The distance between the Moon and the Earth is widening. That’s because the moon is slowly drifting away. The shocking discovery comes after centuries of believing that nothing could take them further apart. We were wrong. But what could be the cause of this movement, and what implications could it have for the Earth?
The moon has always been the largest object in our night sky. Aside from delivering night light from the sun, the moon is the reason the Earth remains habitable. Without the moon’s gravitational pull on the Earth, the Earth will vibrate aggressively as it rotates, causing more unbearable weather conditions and natural disasters.
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The moon also influences tides, producing predictable occurrences that have formed guides for humans. But this gravitational pull is declining. That’s because the moon isn’t as close to the Earth as it used to be.
It was Edmond Halley, a reputable scientist who lived over 300 years ago who first noticed something. He did so after probing the records of early eclipses.
This suspicion gained more substance after scientists on the Apollo missions placed reflective panels on the moon’s surface. In 1969, these reflective panels and other investigative endeavors not only found that the moon was moving away but discovered the annual rate of this drift.
Every year, the moon retreats from us by 3.8 centimeters. The reason? Tidal forces between the moon and the earth. In other words, tidal friction in the oceans.
Researchers from two reputable universities, the University of Geneva and the University of Utrecht, have studied the moon’s history. They have discovered with the help of computer simulation that at one time, the moon was as close as 22,500km to the earth. Now, this distance has increased to 384,400km.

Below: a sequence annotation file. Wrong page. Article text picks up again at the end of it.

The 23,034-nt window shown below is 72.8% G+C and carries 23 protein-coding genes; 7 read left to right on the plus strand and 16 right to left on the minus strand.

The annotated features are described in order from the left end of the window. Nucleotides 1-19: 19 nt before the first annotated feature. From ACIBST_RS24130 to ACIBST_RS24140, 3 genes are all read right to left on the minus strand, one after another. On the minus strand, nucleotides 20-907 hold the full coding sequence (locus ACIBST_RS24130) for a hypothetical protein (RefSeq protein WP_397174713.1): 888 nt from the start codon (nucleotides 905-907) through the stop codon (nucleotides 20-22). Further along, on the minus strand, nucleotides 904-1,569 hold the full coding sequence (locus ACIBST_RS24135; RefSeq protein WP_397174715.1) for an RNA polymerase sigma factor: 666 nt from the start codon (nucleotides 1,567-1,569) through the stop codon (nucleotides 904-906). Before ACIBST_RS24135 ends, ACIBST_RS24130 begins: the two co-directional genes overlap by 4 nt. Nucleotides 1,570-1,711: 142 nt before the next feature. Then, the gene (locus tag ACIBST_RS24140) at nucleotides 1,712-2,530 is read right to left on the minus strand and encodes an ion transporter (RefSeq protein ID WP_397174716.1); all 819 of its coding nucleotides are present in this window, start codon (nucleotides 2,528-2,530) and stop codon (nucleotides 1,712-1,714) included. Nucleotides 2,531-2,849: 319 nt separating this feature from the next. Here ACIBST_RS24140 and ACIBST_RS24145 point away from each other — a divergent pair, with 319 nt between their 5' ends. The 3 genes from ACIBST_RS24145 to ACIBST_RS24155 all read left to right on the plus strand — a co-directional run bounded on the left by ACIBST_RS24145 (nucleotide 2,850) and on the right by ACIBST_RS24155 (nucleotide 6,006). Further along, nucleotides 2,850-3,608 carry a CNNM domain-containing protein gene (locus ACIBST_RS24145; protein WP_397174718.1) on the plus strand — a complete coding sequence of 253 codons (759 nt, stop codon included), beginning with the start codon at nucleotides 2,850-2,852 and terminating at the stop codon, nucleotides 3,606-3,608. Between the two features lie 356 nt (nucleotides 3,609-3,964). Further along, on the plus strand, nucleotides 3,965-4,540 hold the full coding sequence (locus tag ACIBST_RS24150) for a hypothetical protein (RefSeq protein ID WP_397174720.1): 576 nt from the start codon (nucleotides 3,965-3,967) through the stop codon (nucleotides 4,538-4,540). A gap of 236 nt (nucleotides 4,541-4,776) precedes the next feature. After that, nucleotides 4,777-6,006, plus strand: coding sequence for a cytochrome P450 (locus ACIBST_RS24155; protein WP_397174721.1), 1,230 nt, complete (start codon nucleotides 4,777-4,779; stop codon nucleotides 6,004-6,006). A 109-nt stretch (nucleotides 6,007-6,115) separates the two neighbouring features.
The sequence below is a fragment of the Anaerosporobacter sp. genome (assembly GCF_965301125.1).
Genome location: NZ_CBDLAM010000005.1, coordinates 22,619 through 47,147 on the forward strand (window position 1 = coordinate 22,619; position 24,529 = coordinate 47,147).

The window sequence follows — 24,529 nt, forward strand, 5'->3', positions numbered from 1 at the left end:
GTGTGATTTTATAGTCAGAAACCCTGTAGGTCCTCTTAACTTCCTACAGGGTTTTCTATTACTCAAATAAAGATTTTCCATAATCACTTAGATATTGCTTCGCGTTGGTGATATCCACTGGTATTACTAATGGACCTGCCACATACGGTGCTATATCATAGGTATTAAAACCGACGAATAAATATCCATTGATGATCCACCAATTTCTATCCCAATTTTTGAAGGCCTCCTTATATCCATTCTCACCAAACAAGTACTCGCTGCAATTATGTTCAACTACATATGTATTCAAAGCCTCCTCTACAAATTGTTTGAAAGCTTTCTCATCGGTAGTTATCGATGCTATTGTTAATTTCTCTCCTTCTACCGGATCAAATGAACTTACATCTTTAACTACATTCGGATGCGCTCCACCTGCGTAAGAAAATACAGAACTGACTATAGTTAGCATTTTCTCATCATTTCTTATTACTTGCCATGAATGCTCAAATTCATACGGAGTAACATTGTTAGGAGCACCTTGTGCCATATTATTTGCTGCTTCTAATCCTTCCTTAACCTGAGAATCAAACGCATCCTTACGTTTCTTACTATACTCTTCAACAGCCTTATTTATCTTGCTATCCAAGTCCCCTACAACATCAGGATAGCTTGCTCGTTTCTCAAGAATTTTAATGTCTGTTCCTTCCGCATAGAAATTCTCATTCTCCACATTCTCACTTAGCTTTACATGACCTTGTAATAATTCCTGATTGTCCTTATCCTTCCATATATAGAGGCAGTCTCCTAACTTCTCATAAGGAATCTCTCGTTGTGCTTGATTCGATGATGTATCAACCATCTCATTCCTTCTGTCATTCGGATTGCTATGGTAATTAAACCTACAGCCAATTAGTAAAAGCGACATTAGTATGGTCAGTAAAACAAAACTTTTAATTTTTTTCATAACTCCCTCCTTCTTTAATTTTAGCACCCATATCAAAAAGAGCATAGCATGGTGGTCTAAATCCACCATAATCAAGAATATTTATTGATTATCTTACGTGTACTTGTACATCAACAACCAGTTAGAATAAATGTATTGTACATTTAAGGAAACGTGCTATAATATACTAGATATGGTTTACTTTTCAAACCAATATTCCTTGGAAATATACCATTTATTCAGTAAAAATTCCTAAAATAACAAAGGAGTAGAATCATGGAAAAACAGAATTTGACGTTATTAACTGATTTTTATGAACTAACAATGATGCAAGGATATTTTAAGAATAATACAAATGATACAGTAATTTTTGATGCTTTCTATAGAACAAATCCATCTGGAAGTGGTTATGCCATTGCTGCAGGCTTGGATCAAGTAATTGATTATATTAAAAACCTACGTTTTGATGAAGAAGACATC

This lunar recession has its implications. First, the moon’s retreat lowers its gravitational influence on the Earth and causes the Earth’s rotational speed to decrease. As the earth’s rotational speed reduces, days will become longer. Scientists have recorded that in 200 million years, we will have 25-hour days.
Also, ocean tides are not as aggressive as they used to be. This fall in tidal intensity is bad news not only for human marine activities but for the marine ecosystem. Weather changes will also take place. We should expect colder winters and hotter summers as the moon moves away from the Earth.
The lunar recession may also get to a point where solar eclipses will no longer be possible. This will be a major change in the history of the moon since its formation some billion years ago.
The most worrying concern about the moon’s steady shift is its continuous presence within the Earth’s gravitational field. Will the moon drift off till it slips away from the Earth’s gravitational influence?
Thankfully, the answer is no. The moon will stop its movement when it reaches an equilibrium. Then, we won’t have to worry about any further shifts or the loss of the earth’s only satellite.